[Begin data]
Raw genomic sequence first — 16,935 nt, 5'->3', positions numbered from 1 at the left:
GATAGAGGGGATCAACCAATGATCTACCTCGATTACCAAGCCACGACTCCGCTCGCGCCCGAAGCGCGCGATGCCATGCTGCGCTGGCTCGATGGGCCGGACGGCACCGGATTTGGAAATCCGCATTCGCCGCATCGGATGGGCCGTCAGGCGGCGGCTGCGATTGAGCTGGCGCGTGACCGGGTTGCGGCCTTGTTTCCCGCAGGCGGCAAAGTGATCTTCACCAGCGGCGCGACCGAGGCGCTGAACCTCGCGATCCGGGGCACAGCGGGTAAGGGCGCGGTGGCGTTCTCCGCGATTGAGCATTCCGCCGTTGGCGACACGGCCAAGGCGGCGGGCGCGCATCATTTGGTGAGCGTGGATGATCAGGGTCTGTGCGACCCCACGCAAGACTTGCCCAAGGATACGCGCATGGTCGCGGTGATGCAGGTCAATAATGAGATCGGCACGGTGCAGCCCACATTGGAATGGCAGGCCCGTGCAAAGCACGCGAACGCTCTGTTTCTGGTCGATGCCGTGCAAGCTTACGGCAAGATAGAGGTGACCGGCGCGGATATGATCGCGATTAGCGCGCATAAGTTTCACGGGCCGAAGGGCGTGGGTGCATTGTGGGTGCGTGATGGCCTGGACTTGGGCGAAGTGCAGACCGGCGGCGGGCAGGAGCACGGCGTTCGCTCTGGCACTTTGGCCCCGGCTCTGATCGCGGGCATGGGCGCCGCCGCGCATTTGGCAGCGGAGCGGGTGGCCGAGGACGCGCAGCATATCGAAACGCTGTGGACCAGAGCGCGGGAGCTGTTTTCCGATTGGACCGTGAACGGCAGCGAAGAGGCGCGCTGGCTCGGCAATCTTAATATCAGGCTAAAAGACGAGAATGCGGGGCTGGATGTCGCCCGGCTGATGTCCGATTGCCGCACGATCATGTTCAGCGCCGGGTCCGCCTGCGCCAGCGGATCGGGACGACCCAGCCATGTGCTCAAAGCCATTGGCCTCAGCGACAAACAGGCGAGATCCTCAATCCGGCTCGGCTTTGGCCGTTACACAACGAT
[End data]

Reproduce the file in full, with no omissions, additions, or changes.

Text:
Raw genomic sequence first — 16,935 nt, 5'->3', positions numbered from 1 at the left:
GATAGAGGGGATCAACCAATGATCTACCTCGATTACCAAGCCACGACTCCGCTCGCGCCCGAAGCGCGCGATGCCATGCTGCGCTGGCTCGATGGGCCGGACGGCACCGGATTTGGAAATCCGCATTCGCCGCATCGGATGGGCCGTCAGGCGGCGGCTGCGATTGAGCTGGCGCGTGACCGGGTTGCGGCCTTGTTTCCCGCAGGCGGCAAAGTGATCTTCACCAGCGGCGCGACCGAGGCGCTGAACCTCGCGATCCGGGGCACAGCGGGTAAGGGCGCGGTGGCGTTCTCCGCGATTGAGCATTCCGCCGTTGGCGACACGGCCAAGGCGGCGGGCGCGCATCATTTGGTGAGCGTGGATGATCAGGGTCTGTGCGACCCCACGCAAGACTTGCCCAAGGATACGCGCATGGTCGCGGTGATGCAGGTCAATAATGAGATCGGCACGGTGCAGCCCACATTGGAATGGCAGGCCCGTGCAAAGCACGCGAACGCTCTGTTTCTGGTCGATGCCGTGCAAGCTTACGGCAAGATAGAGGTGACCGGCGCGGATATGATCGCGATTAGCGCGCATAAGTTTCACGGGCCGAAGGGCGTGGGTGCATTGTGGGTGCGTGATGGCCTGGACTTGGGCGAAGTGCAGACCGGCGGCGGGCAGGAGCACGGCGTTCGCTCTGGCACTTTGGCCCCGGCTCTGATCGCGGGCATGGGCGCCGCCGCGCATTTGGCAGCGGAGCGGGTGGCCGAGGACGCGCAGCATATCGAAACGCTGTGGACCAGAGCGCGGGAGCTGTTTTCCGATTGGACCGTGAACGGCAGCGAAGAGGCGCGCTGGCTCGGCAATCTTAATATCAGGCTAAAAGACGAGAATGCGGGGCTGGATGTCGCCCGGCTGATGTCCGATTGCCGCACGATCATGTTCAGCGCCGGGTCCGCCTGCGCCAGCGGATCGGGACGACCCAGCCATGTGCTCAAAGCCATTGGCCTCAGCGACAAACAGGCGAGATCCTCAATCCGGCTCGGCTTTGGCCGTTACACAACGAT